Owen Roe 2013 The Pearl Union Gap Vineyard Cabernet Franc, $72
Admirably Old World in style and reminiscent of premium Chinon from the Loire Valley, this gem showcases a small block of Cabernet Franc from the estate vineyard.
Nose: Soft scents of dried herbs, tobacco, olive, violet, cherry, coffee and pencil shavings. Taste: The entry is lavish and plush, woven with finely integrated tannins that coat the palate. Textural minerality and cherry flavors lead the charge, followed by tobacco, spice and earthy cacao nibs. Finishes long and balanced.
Owen Roe 2012 Sojourner Vineyard Eola-Amity Hills Pinot Noir, $42
Sojourner Vineyard in the Eola-Amity Hills has volcanic soils and more heat units than the surrounding Willamette Valley.
Nose: Raspberry, cherry blossom, leather and tobacco.
Taste: Unctuous and richly textured with a velvety core of raspberry, red cherry and crème fraîche. Remarkably focused through the finish, inlaid with lush expressions of earthy spice.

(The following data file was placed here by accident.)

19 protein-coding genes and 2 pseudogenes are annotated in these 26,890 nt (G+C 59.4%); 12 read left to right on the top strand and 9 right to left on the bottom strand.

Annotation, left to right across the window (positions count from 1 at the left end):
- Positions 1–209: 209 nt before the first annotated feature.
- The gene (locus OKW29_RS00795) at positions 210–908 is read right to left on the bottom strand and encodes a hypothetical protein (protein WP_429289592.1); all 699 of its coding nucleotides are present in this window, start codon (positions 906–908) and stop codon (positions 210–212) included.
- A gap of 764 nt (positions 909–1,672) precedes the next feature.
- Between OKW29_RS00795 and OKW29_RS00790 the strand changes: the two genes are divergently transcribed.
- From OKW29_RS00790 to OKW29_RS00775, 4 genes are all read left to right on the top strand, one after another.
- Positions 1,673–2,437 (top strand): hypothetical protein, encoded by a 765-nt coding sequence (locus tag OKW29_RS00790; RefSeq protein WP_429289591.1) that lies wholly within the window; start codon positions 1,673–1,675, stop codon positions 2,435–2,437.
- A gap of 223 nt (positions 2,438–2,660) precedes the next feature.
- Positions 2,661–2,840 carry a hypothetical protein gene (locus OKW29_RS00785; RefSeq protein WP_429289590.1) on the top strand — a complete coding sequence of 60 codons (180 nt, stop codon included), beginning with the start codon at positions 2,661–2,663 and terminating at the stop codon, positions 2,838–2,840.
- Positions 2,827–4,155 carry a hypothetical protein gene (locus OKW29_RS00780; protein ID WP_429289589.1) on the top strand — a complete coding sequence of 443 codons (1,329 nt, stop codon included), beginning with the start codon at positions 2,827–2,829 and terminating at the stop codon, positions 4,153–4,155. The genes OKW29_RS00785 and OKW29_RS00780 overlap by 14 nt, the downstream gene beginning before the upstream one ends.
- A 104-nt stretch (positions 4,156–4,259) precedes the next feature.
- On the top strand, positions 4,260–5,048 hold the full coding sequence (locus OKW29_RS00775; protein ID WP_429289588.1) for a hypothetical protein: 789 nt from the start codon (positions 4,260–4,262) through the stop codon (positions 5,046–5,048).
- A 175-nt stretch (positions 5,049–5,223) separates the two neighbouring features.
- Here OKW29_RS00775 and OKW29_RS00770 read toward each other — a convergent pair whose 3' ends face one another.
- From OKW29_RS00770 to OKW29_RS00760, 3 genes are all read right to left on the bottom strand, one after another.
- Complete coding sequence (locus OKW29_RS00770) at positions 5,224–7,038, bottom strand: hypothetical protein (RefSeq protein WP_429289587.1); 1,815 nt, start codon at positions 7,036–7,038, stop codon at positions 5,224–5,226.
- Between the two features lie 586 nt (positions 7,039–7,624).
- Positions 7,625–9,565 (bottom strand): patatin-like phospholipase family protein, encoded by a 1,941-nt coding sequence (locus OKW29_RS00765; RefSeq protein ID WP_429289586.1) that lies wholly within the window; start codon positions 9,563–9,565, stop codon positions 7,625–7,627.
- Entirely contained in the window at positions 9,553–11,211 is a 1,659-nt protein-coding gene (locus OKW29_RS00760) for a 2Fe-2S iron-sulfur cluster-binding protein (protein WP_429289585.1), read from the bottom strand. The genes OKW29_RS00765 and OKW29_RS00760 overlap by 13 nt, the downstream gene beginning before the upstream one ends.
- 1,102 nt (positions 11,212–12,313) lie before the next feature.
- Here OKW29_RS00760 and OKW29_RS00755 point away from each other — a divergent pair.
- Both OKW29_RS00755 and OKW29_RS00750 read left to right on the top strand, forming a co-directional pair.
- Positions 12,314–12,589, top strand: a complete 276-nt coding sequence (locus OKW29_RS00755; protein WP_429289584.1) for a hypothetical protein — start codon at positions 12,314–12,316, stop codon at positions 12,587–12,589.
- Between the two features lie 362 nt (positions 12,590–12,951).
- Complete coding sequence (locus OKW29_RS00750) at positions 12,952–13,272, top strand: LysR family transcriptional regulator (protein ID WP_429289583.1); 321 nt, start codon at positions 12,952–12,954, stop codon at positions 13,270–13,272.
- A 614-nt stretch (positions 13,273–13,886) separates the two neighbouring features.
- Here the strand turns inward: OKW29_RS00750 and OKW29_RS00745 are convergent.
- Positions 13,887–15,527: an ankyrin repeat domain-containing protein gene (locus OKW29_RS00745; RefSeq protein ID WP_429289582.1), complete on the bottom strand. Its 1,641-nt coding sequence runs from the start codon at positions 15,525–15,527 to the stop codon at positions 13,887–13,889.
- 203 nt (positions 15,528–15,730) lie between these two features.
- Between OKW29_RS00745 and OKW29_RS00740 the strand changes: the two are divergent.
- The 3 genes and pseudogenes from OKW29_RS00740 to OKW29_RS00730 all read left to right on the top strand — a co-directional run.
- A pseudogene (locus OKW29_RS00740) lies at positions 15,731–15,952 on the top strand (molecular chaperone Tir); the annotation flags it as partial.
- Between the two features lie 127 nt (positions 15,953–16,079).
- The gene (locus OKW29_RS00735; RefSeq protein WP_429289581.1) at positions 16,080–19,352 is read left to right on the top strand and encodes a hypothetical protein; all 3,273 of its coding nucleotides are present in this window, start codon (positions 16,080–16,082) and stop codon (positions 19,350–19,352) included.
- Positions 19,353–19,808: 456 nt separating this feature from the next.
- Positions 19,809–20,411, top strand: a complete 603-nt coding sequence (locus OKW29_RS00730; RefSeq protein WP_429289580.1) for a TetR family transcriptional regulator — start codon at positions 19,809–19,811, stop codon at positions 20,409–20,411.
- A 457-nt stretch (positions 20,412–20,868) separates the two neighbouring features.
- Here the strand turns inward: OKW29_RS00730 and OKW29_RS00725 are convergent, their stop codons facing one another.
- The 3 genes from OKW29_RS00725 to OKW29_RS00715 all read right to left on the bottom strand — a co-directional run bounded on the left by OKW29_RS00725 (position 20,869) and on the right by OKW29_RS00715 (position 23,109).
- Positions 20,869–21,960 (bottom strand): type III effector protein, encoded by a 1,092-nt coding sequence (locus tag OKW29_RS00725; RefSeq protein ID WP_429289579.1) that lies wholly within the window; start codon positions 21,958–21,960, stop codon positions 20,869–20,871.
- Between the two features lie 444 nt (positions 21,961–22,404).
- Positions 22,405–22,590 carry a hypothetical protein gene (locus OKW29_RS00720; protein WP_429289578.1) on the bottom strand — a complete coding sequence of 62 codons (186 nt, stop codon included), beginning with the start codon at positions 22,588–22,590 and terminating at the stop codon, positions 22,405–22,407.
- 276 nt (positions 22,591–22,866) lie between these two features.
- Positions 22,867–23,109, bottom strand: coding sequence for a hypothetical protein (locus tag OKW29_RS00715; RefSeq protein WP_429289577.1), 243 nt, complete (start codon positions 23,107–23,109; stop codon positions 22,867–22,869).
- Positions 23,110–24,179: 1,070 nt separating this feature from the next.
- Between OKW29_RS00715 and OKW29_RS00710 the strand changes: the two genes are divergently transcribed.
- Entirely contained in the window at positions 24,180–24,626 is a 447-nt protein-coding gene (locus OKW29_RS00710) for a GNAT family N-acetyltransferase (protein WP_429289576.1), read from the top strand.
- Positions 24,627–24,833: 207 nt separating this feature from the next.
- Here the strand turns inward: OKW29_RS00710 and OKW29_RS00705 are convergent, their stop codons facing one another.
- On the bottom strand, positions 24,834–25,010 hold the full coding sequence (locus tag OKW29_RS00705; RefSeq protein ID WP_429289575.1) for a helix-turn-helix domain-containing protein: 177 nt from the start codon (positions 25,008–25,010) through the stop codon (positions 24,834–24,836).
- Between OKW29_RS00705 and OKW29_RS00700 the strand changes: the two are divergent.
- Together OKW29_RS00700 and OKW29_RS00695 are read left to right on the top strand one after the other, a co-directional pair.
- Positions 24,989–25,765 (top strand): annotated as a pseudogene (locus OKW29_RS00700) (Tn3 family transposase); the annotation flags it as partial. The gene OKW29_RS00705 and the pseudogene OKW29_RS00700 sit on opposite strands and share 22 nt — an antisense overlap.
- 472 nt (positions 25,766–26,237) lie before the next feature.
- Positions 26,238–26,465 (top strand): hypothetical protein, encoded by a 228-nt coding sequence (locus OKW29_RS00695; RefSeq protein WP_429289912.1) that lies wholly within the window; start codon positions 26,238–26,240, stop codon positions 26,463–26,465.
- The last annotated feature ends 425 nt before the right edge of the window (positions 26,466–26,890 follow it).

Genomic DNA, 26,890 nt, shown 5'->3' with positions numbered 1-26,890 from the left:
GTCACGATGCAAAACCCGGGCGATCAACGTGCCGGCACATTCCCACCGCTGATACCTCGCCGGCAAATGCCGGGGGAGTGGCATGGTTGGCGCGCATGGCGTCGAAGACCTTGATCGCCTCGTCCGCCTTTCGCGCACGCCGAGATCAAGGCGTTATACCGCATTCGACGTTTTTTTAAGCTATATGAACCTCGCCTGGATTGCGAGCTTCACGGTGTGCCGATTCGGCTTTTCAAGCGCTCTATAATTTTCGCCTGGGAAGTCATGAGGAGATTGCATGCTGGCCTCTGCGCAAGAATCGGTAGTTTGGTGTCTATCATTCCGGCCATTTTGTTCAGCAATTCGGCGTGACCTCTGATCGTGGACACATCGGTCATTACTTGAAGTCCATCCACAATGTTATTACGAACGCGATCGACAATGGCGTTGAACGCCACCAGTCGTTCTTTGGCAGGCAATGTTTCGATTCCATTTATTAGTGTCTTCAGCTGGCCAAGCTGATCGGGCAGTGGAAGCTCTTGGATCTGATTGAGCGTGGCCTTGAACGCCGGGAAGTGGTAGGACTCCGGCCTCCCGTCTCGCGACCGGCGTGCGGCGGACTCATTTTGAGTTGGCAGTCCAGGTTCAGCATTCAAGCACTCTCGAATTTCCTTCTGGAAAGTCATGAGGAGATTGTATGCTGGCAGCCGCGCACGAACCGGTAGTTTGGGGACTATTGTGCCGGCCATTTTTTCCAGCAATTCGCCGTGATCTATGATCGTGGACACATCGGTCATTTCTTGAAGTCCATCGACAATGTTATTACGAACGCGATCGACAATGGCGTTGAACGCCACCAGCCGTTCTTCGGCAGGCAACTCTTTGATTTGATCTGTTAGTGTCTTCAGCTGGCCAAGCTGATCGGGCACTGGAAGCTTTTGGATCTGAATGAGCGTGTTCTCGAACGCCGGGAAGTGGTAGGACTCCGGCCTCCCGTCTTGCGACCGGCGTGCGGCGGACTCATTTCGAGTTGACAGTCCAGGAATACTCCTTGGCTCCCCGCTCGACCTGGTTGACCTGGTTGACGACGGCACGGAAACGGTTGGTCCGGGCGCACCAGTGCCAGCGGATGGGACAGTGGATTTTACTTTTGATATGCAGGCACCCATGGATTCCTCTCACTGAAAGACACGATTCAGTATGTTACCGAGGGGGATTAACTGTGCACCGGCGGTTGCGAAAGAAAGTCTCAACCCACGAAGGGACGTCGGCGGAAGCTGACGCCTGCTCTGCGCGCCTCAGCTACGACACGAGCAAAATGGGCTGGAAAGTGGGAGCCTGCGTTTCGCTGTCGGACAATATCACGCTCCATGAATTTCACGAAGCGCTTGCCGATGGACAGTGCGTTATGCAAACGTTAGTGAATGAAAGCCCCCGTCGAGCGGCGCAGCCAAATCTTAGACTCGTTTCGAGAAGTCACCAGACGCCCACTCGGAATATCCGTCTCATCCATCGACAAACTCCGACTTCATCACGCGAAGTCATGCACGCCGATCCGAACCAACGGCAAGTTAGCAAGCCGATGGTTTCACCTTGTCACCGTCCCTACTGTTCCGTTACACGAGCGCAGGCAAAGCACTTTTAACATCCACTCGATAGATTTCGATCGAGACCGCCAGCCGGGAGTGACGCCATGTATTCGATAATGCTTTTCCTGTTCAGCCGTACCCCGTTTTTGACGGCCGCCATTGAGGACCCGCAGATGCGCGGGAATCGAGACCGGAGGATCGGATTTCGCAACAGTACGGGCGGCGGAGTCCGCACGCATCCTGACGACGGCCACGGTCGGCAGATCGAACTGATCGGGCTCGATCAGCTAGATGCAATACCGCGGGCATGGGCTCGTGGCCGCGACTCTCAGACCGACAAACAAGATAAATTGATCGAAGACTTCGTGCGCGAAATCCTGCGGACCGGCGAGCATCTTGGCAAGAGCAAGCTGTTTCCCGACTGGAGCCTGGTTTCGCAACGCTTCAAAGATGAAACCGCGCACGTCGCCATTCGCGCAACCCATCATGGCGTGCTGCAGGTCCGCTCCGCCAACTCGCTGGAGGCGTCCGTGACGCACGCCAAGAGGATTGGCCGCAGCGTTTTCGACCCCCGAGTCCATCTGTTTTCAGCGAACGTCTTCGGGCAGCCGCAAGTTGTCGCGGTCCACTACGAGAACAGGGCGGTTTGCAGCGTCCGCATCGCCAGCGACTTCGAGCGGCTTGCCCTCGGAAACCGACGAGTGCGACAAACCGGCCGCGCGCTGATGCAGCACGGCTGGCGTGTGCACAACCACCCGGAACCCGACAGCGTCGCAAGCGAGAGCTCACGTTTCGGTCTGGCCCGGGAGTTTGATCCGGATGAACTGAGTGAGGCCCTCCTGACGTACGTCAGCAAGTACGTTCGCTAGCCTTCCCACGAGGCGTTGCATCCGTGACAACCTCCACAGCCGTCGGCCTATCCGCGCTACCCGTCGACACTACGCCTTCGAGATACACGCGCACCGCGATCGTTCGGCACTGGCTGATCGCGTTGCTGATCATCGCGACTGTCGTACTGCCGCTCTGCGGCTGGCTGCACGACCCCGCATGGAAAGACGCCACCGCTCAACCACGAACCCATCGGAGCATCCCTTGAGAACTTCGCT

Owen Roe 2012 Lenné Vineyard Yamhill-Carlton District Pinot Noir, $55
The 20-acre Lenné Vineyard in the Yamhill-Carlton District of the Willamette Valley is a low vigor site planted in 2000. Only 125 cases produced.
Nose: Generous and intense aromas of spiced cherry, plum and black raspberry.
Taste: Broad and polished, with refined tannins and a velvety yet airy texture that dances with captivating flavors of fresh blackberry, black cherry and peppery spice with a tease of cola. The flavors reverberate on the finish.
Owen Roe 2013 The Kilmore Yamhill-Carlton District Pinot Noir, $42
A blend of three Pinot Noir clones from top vineyard sites: Pommard, Wadensvil and Dijon.
Nose: Bright scents of red berry and cherry swirling with earthy aromas of ground coffee, spice box and cardamom.
Taste: Poised and balanced with vibrant, expressive flavors of red and black cherry, elevated with delicate rose petal and raspberry accents framed by minerally spice on a lingering finish.
Visit & Taste
Washington Tasting Room
309 Gangl Rd, Wapato
Oregon Tasting Room
2761 E 9th St, Newberg